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Native American Women's Health Education Resource Center Releases a New Work Book to Assist Native Women and Girls Address Rape


Charon Asetoyer at The Native American Women's Health Education Resource Center asked that we share the news of "this new tool, What To Do When You Are Raped, an ABC Handbook for Native Girls, which is now available to assist Native women and girls in their struggle to address rape." Download a PDF version available for online HERE or at

The ABC workbook is receiving widespread coverage -
Take PartA Grim How-To Manual Steps In to Help Native American Women Where the Government Won't

Huffington PostThis Book Gives Native Girls The Tools To Seek Help After Getting Raped

Media Contact:
Charon Asetoyer
(605) 491-1566


Native American Community Group Releases Illustrated ABC Handbook Detailing Steps for Young Native Women to Take When Raped

A Community Generated Response to a Systemic Sexual Assault Problem Facing Native Women

Lake Andes SD, February 22, 2016 - Today, The Native American Women's Health Education Resource Center (NAWHERC) published What To Do When You Are Raped, An ABC Handbook For Native Girls. This book is a resource aimed at answering the questions women face following a sexual assault, from thinking through buying emergency contraception, to getting tested for STDS, to who to turn to for support.

Native Americans are raped at a rate nearly double that any other race annually - 34.1 percent. More than 1 in 3 Native American women will be raped in their lifetime, and three-fourths have experienced some type of sexual assault in their lives. In an effort to help communities better respond, NAWHERC created this illustrated handbook with the assistance of Lucy Bonner, a Design and Technology graduate student and research assistant at PETLab at Parsons School of Design. The project was funded by the Ms. Foundation for Women.

Charon Asetoyer (Comanche), CEO of NAWHERC explained "Due to complicated issues related to jurisdiction most often there is not an arrest made of the perpetrator. Therefore, Native American women are denied protection and due process of the law. On federal lands it is the responsibility of the federal government to handle these crimes. We can no longer wait for the government to decide if and when they are going to live up to their responsibility. As a community response, one of the things we can do is assist our relatives who have been harmed and to help them with the healing process. It is important for a person that has been sexually assaulted to know that they are not alone and that there is always somewhere to turn to for help. The sooner you tell someone what has happened to you the sooner you will begin to realize that you are not alone and that you have support in dealing with the assault."

The NAWHERC team will provide technical support and training on how to use this book to begin conversations about rape in communities across Indian Country. NAWHERC plans to disseminate this book to women's shelters, Native community centers, schools, and youth groups in an effort to share information in both urban and reservation based communities.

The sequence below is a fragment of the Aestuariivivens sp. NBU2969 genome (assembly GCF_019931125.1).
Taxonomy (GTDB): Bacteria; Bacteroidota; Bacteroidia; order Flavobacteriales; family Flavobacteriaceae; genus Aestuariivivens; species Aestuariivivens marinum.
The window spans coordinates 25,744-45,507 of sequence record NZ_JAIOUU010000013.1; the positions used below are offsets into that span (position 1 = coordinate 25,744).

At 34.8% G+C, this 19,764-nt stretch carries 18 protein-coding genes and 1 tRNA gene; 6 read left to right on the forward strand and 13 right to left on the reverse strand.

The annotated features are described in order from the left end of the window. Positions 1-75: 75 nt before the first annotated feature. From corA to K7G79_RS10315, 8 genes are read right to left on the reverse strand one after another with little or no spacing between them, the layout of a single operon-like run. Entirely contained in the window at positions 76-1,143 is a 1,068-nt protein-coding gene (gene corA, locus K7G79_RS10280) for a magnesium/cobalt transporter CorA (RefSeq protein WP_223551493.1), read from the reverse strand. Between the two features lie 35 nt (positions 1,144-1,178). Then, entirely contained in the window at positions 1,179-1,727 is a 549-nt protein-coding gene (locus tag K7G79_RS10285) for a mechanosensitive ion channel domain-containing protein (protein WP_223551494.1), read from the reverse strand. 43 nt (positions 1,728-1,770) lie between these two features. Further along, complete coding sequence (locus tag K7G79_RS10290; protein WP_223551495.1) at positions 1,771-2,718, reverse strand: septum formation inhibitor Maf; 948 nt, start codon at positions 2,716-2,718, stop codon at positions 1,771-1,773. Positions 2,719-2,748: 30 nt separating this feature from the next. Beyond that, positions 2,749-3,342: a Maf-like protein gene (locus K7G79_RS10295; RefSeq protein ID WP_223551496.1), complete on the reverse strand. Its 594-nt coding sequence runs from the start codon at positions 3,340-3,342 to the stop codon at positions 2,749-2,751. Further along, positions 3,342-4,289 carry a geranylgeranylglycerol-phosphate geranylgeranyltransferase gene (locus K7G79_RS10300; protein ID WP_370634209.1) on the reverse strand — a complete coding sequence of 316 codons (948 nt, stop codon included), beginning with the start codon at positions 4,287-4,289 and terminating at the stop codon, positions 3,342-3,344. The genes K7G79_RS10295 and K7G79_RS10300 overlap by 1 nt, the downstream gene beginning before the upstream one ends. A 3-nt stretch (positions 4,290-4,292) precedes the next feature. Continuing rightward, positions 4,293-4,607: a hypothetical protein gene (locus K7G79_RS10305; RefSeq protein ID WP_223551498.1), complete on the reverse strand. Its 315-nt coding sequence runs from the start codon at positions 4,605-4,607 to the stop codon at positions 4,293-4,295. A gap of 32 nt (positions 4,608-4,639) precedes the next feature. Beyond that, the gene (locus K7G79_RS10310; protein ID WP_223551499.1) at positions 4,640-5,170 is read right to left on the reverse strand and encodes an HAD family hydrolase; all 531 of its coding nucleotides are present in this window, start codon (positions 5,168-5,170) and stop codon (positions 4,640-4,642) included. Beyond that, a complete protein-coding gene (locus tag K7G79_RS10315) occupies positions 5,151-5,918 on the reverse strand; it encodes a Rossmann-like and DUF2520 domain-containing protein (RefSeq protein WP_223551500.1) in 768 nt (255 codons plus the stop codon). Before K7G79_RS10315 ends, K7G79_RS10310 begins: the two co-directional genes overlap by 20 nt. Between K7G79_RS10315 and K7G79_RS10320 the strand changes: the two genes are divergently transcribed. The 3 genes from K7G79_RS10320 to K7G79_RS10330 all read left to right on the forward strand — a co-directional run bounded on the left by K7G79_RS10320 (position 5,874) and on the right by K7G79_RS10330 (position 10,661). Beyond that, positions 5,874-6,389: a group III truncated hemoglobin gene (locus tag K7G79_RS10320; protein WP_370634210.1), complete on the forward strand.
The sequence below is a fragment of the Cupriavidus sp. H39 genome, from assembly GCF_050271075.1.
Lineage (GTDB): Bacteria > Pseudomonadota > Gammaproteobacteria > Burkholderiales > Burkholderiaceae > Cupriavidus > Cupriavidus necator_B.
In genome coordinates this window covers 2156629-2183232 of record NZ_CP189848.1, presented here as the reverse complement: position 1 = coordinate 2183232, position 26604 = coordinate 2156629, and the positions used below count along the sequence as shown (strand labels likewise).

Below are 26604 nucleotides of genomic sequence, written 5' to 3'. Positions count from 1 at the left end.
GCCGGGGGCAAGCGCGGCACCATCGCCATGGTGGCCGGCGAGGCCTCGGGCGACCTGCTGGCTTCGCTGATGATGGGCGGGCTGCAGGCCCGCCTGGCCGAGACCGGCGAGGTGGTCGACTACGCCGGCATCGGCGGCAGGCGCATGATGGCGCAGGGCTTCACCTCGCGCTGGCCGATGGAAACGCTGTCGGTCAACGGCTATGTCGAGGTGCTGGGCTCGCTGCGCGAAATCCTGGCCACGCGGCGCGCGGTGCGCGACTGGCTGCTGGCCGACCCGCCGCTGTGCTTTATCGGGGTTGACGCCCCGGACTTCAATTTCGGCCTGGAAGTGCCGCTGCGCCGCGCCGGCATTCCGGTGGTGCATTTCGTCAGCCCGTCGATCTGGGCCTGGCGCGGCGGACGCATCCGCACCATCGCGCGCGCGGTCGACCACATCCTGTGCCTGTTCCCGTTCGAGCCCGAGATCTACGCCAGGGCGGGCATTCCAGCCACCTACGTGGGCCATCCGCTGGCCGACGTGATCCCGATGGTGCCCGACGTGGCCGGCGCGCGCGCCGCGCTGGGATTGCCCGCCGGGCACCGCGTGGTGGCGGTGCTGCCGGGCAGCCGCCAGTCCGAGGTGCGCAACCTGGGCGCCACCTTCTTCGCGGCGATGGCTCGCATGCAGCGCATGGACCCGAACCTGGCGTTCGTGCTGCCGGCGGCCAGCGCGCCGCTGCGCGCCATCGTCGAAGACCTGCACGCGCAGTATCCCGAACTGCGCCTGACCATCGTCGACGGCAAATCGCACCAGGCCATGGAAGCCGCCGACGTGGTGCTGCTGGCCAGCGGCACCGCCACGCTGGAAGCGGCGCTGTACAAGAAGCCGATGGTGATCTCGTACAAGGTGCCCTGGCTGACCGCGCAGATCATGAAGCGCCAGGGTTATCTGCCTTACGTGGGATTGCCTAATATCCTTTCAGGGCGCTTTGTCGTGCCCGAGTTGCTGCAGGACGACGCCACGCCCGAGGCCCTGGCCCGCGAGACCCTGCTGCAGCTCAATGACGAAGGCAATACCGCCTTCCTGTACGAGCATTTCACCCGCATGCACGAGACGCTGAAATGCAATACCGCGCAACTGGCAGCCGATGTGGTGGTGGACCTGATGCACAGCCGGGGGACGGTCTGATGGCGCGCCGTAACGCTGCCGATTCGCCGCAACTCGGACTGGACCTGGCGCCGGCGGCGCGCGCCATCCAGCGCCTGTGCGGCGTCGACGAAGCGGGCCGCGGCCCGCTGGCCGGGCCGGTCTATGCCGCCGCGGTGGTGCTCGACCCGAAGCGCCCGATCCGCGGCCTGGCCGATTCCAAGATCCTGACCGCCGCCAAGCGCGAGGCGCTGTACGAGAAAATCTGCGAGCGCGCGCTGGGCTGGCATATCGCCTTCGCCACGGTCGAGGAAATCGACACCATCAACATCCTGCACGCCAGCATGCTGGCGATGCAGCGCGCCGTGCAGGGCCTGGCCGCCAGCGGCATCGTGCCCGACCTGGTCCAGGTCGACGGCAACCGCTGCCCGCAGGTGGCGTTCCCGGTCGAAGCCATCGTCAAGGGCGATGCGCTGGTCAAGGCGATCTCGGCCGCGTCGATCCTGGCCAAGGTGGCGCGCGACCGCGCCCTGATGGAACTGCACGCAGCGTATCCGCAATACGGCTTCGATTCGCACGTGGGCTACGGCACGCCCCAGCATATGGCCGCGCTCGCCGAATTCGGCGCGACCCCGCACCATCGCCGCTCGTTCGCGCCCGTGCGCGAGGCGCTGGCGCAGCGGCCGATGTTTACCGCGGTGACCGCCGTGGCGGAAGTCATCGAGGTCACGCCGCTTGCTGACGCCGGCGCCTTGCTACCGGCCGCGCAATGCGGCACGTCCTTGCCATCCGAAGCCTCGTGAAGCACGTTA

Upon reading the handbook Bonnie Clairmont, Victim Advocacy Program Specialist at the Tribal Law and Policy Center, said "[This book] is a powerful tool designed to assist young Native girls who've been raped, who may be isolated, confused about their options and who may be struggling to make good choices about their health and wellbeing. This tool is about communities taking back their power to inform, empower and support young Native women and girls who are often caught up in the distressing aftermath of experiencing one of the most horrific crimes that anyone can experience. In contemporary times, Indian people may not be familiar with resources or are too uncomfortable to talk about rape due to years of colonization and the boarding school trauma where our ancestors were abused, silenced and shamed about their sexuality. It is time to reclaim our voices and to talk about these critical issues that are affecting too many of our young women and girls. The Native American Women's Health Education Resource Center has done just that."

This new tool, What To Do When You Are Raped, an ABC Handbook for Native Girls, is now available to assist Native women and girls in their struggle to address rape. Bulk orders and hard copies may be purchased through NAWHERC, and a PDF version is also available for free download online here:

The Native American Women's Health Education Resource Center (NAWHERC) is a project of The Native American Community Board (NACB), a (501)(c)(3) organization incorporated in 1985 by a concerned and well-informed group of Native Americans living on or near the Yankton Sioux Indian Reservation in South Dakota. In addition to advocating for sexual assault standards and emergency contraception, NAWHERC also focuses on community engagement and education, cultural programming, food assistance as well running both a local women's shelter and coordinating transitional housing for survivors. All of the NAWHERC health reports are available for free download and distribution at